Preparing the Signatures[edit | edit source]

To begin, make up the signatures. This is done by folding the pages into halves, quarters, eighths, or sixteenths. Folding standard 8.5"x11" pages into quarters works well, as does folding 11"x17" into eighths.

If making a non-blank book, you need to print the pages in a certain way so that they appear in the proper order and right-side up. Folding a sheet of paper into quarters will produce eight pages. Try this on a blank sheet of paper first, number the pages, unfold, and look at how the pages orient themselves on the unfolded paper. When making a blank book, this step can obviously be skipped. You can also use the pictures below as a guide. Note that with the quarto folding scheme, some of the pages need to be printed upside-down.

Once the folding is done, the bone folder or a knife can be used to cut the folds apart at the top, bottom, and outer edge of the pages. Do not cut the fold along the spine! The signatures are then ready to be sewn, and the sewing will bind them to a cloth tape. An even number of signatures will place the final stitch on the same end of the book as the initial stitch, and this will help when it comes to tying it off.

Folding the Signatures
Cut the Folds

Sewing up the Signatures[edit | edit source]

Prepare the Tapes[edit | edit source]

Make three to five cloth strips about a half inch wide. The length of these cloth strips should be a bit less than twice the width of the pages. The cloth itself should be a fine cotton or linen. An old pillowcase has been suggested, but any thin cloth will work. These strips of cloth are called tapes. Fewer tapes will make the sewing process go faster, but more tapes will yield a better book.

Stitching[edit | edit source]

Mark one of the outside signatures to indicate where the tapes will lie as shown in the photograph.

Mark the Signatures

Note that the photographs show a very dark thread being used. This was done to make the thread easier to see for the purpose of illustrating the techniques. When binding your book, you will want to use white thread so that it won't be easy to see in the finished book. Begin stitching by passing the needle and thread through the fold from the outside to the inside. It will be easier to make the hole from the inside of the fold with either an awl or the needle, but the thread should pass from the outside to the inside. This stitch should be made near the edge of the page, but not too near the edge. Leave a couple of inches of thread so you can tie it off when all the sewing is done. Then pass the needle back through the fold so that it comes out on the other side of the cloth tape. Do not run the thread through the tape. Pass the thread over the tape and back into the fold again. Repeat this process until all the tapes are sewn to the signature. Then slip the next signature between the tape and the first signature. Catch the previous stitch as shown in the photograph, and begin stitching the second signature.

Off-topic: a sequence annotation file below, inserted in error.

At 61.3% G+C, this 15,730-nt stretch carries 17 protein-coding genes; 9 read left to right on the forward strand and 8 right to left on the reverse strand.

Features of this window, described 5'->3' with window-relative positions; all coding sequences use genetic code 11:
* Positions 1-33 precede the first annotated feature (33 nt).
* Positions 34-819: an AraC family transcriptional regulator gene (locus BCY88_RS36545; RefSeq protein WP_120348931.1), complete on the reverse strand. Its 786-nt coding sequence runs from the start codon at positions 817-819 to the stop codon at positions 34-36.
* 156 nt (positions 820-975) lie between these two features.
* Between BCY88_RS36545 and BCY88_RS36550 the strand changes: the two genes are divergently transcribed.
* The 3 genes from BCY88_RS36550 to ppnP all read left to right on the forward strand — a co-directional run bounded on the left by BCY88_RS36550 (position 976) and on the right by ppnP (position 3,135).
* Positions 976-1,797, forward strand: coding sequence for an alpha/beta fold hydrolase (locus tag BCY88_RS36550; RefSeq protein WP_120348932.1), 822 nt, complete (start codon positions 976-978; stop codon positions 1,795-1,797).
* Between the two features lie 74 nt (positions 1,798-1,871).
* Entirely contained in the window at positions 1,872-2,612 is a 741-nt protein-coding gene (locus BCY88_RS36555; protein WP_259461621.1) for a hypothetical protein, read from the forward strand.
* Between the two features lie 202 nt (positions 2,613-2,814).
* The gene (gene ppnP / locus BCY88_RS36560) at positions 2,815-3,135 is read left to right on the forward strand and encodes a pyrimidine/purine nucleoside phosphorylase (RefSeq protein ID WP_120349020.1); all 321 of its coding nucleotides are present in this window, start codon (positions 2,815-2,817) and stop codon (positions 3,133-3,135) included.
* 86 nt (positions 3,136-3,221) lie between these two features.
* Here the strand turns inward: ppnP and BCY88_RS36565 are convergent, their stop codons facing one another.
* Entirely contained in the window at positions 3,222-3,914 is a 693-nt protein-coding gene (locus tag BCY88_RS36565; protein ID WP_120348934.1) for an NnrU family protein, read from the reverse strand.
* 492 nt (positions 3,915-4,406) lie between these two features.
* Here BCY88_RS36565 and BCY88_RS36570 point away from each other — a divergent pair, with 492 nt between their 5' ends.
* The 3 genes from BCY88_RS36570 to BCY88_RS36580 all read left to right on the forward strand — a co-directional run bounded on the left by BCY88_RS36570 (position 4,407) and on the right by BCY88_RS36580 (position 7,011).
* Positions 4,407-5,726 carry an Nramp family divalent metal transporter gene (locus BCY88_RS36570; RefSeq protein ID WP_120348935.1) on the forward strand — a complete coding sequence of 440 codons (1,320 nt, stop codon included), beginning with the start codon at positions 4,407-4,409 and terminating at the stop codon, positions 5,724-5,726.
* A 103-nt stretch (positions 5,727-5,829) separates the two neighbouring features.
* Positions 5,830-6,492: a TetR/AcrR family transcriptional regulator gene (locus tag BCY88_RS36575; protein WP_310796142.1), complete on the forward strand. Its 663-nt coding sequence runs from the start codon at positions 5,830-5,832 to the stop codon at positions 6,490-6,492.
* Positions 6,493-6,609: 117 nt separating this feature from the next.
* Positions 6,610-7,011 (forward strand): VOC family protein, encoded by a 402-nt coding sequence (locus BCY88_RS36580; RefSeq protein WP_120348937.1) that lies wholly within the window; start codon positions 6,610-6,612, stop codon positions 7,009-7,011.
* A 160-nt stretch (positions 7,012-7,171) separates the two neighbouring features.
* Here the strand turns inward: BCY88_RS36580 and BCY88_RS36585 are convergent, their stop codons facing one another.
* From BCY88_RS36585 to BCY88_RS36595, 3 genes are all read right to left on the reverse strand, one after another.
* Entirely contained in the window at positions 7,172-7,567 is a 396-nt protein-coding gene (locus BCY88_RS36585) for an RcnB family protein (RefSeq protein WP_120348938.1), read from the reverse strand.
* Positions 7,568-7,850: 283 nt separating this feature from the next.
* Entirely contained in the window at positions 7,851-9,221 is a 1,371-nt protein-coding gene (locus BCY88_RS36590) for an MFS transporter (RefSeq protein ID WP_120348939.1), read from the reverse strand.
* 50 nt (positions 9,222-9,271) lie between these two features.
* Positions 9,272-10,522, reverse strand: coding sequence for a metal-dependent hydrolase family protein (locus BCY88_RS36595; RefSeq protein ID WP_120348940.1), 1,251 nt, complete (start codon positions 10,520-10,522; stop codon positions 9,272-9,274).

Making pilot holes in the signature
Catching the Previous Stitch

Use the same technique for it as for the first signature. Stitch in the rest of the signatures, tighten the thread, and tie it off.

Gluing up the Back[edit | edit source]

Once the signatures have been sewn together, pull the tapes tight and apply a thin layer of glue to the spine. You can use a small artist's paint brush for this. Work the glue into the cracks between the signatures, but do not let it go too deep or the pages will stick together when you try to open the finished book. The book is then placed in a press, but you can use a heavy weight, two wooden boards and a few C-clamps, or a shop vise to get the same effect.

If you use weights to compress the signatures, be careful not to glue the weights to the book's pages. The idea is to squeeze the pages together as tight as possible while the glue sets.

If you use wooden boards and C-clamps, sandwich the pages between the two boards and clamp them together with the C-clamps.

If using a shop vise, be sure to pad the vise's jaws so you do not damage the pages. The glue will strengthen the spine and adhere the threads to the pages.

Glue-up the Spine
Pressing the Text Block

The finished product from this stage is called a text block.

Attaching the Boards[edit | edit source]

Make the Boards[edit | edit source]

The "boards" are the book's covers. Use either a very stiff non-corrugated cardboard or eighth-inch mason board (available at most lumber yards). Guide Magazine is usually shipped with cardboard liners, so if your church subscribes to it, ask your Junior Sabbath School teacher to save them for you. Cut the boards such that they are slightly larger (about an eighth inch) than the text block on three sides. Make sure the boards are square.